“The reason any company enforces a non-compete is to demonstrate to all of their employees they will use every method they have at their disposal to prohibit an executive from violating an agreement that they executed,” Reiter said. “What good is it, if they don’t try to enforce it?”
Generally, non-compete clauses involve executives at the chief executive level down to general merchandise managers, though Palmer said the practice has been widening to the vice president and divisional merchandise manager levels. “There is a place for non-competes, at the ceo level. When you get down to the gmm level and below, it’s ridiculous.”
Currently, Saks Fifth Avenue is searching for a chief merchant. But non-compete clauses, according to industry sources, mean Saks can’t tap such logical places as Bloomingdale’s or Neiman Marcus. It’s also likely that Saks couldn’t tap May Co.
May, historically, has been aggressive in enforcing its non-competes, but it has a reputation for paying those who stay on very well. May sued Bon Ton when Heywood Wilansky, a former president and chief executive of Foley’s, was offered the same job at Bon Ton in 1995. The case was settled out of court. May also sued J.C. Penney when Linda Quick, a senior marketing executive, wanted to switch jobs. A trial date was set, but Penney’s decided it wasn’t worth the wait and hired someone else.
Federated also has been aggressive about enforcing its non-compete agreements. In one high-profile case in 1993, Federated sued Macy’s when Roger Farah left Federated to join Macy’s as president. Federated’s non-compete provision was upheld by the court, which sidelined Farah from working at Macy’s for several months and made Macy’s pay Farah’s salary while he was benched. Macy’s paid dearly again when Federated took over Macy’s and Macy’s had to pay Farah millions due to a “change of ownership” stipulation in his contract. Federated also once sued Herbert Mines Associates for recruiting Matthew Serra to work for Foot Locker. That case was settled, though Federated made its point.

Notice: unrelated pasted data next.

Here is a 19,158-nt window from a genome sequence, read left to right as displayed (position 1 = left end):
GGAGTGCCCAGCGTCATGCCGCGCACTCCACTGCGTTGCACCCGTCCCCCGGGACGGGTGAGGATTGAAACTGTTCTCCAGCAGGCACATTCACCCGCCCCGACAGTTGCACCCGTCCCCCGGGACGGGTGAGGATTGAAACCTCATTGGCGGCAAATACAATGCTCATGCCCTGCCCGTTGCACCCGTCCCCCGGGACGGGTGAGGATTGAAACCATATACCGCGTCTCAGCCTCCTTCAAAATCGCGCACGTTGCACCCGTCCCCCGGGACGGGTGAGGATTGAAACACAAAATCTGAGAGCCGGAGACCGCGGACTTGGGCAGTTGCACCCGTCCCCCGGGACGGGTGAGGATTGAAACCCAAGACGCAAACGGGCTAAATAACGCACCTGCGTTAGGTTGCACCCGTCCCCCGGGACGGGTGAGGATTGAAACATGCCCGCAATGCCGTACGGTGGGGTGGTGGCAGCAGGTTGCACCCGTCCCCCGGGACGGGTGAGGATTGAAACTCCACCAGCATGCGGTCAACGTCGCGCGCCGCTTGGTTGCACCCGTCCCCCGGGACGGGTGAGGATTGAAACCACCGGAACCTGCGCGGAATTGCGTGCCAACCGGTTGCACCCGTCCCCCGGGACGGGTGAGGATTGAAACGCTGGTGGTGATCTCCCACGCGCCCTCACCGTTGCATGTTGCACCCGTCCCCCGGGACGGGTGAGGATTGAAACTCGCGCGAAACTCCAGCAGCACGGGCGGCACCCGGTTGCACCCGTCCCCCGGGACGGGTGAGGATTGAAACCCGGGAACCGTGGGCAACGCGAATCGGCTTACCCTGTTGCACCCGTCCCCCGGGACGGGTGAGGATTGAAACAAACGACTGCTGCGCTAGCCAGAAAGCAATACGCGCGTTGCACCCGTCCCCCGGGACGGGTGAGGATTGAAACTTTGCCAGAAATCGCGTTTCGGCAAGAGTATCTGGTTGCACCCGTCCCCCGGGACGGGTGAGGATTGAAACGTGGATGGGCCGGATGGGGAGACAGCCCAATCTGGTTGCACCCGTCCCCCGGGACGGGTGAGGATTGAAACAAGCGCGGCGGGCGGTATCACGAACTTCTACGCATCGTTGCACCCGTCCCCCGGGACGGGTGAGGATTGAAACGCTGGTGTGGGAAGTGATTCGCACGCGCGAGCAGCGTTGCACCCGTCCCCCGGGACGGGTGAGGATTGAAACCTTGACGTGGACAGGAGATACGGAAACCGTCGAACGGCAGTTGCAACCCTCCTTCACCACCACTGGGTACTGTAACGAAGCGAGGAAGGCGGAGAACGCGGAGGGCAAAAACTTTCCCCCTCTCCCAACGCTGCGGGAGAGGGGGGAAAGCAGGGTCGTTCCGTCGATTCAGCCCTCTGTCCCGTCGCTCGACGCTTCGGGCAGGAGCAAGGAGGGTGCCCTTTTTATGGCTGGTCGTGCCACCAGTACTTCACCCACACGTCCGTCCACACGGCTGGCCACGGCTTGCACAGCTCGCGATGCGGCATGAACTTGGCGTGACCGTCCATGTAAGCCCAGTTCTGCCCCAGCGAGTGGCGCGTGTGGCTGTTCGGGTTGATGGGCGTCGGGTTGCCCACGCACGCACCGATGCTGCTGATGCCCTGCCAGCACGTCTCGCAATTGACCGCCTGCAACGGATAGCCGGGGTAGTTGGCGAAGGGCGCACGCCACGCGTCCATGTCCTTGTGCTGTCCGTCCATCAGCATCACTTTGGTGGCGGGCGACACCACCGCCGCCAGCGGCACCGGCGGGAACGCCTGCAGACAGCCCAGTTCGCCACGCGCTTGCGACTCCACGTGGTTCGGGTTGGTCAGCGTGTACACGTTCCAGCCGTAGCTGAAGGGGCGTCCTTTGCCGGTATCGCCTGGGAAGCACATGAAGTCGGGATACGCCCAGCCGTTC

“The folks who have employed non-competes have achieved their objectives of keeping candidates out of the marketplace,” said Palmer, who, in light of the upcoming Limited-May case, will mail to the industry an essay giving his perspective on the issue. “The time has come for all companies to reexamine and get realistic about defining three major components related to non-competes,” he writes. “We all know Federated competes with May. Restrict non-compete provisions to companies that are obvious competitors.”
Palmer also stresses that after someone has been out of a job for six months, “it’s difficult to believe that anyone can possess such secrets to create substantial and irreparable harm. After this time period, an executive should have the right to go back to work.”
In the first place, non-competes “should be restricted to those who truly have bona fide and highly proprietary information,” which is generally not more than the most senior members of management. “There are too many examples where a company has been downright vindictive to executives, forcing them not to work for years to make their point to the rest of the industry,” Palmer writes. “It’s wrong.”